The Artisan's Asylum has a few guiding principles, one of which is anyone can "make." We assume one of the others is "you can never have too many hexapods." If Stompy, the giant rideable bot, is a bit much for you to handle (or store), then maybe Hexy is more your speed. He's got six legs and 20 servos, but at only $200, he's much cheaper than similar hexapod kits and, most importantly, more adorable. The bot is the brain child of Joseph Schlesinger, a resident at the Somerville hacker space who saw a need for a low-cost but serious robotics kit. Since hitting Kickstarter in May, his creation has raked in roughly $86,000 in pledges, far surpassing his original goal of thirteen grand. We swung by Joe's booth to get a taste of what exactly his hundreds of backers have bought into and to find out what's next for the budding bot entrepreneur.
Hexy the hexabot hands-on
The basic components of Hexy are pretty standard stuff: a pile of laser-cut acrylic, a bunch of servos, an ultrasonic distance sensor and an Arduino-compatible microcontroller with enough servo controlling pins to turn your hexapod into an octobot with room to spare. The whole ensemble is light, and seems simple enough to customize, enhance or repair. Of course, that's the whole point. The designs are completely open source, so anyone can simply take the plans and build their own Hexy. But it'll probably cost them quite a bit more than embracing the community buying power that Schlesinger has amassed. One of the most impressive things about the little hexapod is just how affordable he is. Most other "cheap" kits, weigh in at around $700.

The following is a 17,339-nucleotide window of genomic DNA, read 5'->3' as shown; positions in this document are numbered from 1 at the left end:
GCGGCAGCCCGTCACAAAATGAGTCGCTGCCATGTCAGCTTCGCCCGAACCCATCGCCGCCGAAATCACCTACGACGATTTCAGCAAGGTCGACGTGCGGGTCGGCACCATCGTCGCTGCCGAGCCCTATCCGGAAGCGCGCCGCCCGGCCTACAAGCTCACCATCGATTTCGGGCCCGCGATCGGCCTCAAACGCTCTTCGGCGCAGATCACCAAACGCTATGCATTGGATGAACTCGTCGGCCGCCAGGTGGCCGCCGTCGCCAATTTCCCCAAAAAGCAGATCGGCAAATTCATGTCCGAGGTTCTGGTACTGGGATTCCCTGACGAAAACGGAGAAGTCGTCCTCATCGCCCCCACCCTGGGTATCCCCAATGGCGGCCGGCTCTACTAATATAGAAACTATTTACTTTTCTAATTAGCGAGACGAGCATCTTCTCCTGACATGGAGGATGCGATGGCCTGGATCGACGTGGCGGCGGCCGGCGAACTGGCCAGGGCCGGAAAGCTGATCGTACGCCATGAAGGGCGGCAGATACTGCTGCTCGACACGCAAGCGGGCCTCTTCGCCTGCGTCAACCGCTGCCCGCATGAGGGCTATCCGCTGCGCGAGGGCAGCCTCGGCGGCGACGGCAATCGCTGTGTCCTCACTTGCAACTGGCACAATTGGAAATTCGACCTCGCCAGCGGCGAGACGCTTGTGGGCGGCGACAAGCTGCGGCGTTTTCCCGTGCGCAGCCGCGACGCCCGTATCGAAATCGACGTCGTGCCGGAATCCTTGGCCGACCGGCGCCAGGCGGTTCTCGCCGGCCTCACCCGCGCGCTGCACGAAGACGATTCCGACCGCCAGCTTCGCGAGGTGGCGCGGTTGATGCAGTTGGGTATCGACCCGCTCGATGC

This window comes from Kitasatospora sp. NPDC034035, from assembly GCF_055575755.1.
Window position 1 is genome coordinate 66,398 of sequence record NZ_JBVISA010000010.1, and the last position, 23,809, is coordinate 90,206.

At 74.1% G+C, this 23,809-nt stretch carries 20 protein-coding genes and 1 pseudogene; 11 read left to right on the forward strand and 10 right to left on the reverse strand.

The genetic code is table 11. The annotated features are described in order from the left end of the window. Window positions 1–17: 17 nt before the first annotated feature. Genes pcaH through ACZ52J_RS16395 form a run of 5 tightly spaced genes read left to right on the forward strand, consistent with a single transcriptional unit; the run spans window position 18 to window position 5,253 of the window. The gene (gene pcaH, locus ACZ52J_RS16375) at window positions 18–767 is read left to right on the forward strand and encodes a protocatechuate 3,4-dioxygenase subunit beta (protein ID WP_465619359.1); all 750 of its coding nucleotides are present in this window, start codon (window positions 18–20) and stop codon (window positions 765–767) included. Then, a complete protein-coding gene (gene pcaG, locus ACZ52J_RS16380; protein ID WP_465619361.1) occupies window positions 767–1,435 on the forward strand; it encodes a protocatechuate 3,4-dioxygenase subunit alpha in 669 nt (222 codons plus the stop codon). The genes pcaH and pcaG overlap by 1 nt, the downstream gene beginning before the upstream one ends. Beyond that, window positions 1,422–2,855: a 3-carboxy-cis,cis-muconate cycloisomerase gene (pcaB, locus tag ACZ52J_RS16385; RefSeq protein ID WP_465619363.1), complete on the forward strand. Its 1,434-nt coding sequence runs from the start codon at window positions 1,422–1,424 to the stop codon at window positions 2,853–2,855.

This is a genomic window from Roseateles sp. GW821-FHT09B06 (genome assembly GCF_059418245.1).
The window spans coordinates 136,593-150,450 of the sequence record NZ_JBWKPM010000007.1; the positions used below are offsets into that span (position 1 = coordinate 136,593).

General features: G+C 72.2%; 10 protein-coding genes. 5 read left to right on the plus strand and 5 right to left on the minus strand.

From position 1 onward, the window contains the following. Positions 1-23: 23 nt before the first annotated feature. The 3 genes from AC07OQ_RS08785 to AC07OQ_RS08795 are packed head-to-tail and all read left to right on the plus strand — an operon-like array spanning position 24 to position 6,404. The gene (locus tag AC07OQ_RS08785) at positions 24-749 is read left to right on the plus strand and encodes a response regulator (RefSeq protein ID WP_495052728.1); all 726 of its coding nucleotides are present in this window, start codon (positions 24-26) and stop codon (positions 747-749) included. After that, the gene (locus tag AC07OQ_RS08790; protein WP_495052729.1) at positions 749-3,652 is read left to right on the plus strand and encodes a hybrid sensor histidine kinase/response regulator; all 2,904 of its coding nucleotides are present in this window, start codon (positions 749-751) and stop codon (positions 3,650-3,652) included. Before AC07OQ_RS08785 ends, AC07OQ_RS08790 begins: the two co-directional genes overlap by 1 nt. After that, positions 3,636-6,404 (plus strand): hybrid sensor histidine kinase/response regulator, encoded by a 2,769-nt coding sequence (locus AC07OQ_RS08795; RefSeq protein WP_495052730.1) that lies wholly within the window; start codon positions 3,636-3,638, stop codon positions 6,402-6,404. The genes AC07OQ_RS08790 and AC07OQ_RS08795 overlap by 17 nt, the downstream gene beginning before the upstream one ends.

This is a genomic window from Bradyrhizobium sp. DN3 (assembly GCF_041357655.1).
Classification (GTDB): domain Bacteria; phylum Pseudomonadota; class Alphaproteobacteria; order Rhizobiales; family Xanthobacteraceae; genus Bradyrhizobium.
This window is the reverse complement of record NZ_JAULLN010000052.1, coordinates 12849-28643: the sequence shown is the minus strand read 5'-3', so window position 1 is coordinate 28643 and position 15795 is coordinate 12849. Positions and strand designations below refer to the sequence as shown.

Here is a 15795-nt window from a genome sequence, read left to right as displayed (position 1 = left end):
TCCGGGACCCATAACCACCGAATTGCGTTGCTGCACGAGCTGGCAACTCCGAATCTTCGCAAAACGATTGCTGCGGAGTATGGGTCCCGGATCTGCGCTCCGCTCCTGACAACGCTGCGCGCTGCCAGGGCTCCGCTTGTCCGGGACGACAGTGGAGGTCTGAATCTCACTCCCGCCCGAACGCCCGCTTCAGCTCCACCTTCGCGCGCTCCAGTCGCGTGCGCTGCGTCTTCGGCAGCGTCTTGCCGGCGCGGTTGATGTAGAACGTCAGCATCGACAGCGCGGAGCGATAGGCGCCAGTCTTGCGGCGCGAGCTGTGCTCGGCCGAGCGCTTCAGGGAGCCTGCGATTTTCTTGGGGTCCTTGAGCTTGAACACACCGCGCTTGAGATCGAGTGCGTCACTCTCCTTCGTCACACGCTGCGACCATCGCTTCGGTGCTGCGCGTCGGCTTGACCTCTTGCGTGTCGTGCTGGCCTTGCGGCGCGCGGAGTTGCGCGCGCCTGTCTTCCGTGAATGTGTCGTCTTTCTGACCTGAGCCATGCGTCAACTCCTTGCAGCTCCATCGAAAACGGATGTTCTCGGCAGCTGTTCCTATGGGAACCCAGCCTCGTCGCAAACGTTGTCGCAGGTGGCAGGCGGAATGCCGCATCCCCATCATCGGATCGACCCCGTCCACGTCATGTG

Part of that cost savings comes from just how much the creator has invested in the project himself. Rather than outsource the manufacturing of all his custom acrylic parts, he purchased a $20,000 laser cutter and produces them himself. Which also means that, as more orders roll in he'll probably be able to shave even more off the price. The current model is controlled via a simple application running on a PC that triggers maneuvers via a USB cable. Expanding the bots repertoire is as simple as writing a new move in the program's code -- a button to execute it is automatically generated. Obviously, the more adventurous could easily program automated acts using the included ultrasonic eyes, or other sensors could be added via the available pins.
Schlesinger isn't happy yet though. As more money rolls in he's expanding his plans. Even though he's reached his initial goal, there's still two more weeks of life left to his Kickstarter. If he can amass pledges worth $200,000 he'll work to develop a drag-and-drop programming GUI based on miniBloq, significantly lowering the barrier for entry. And, if that's not enough programming options for you, at $250,000 he whip up Android and iOS remote control apps. If you'd like your own Hexy and want to help push the project towards that magical $200,000 marker hit up the source link.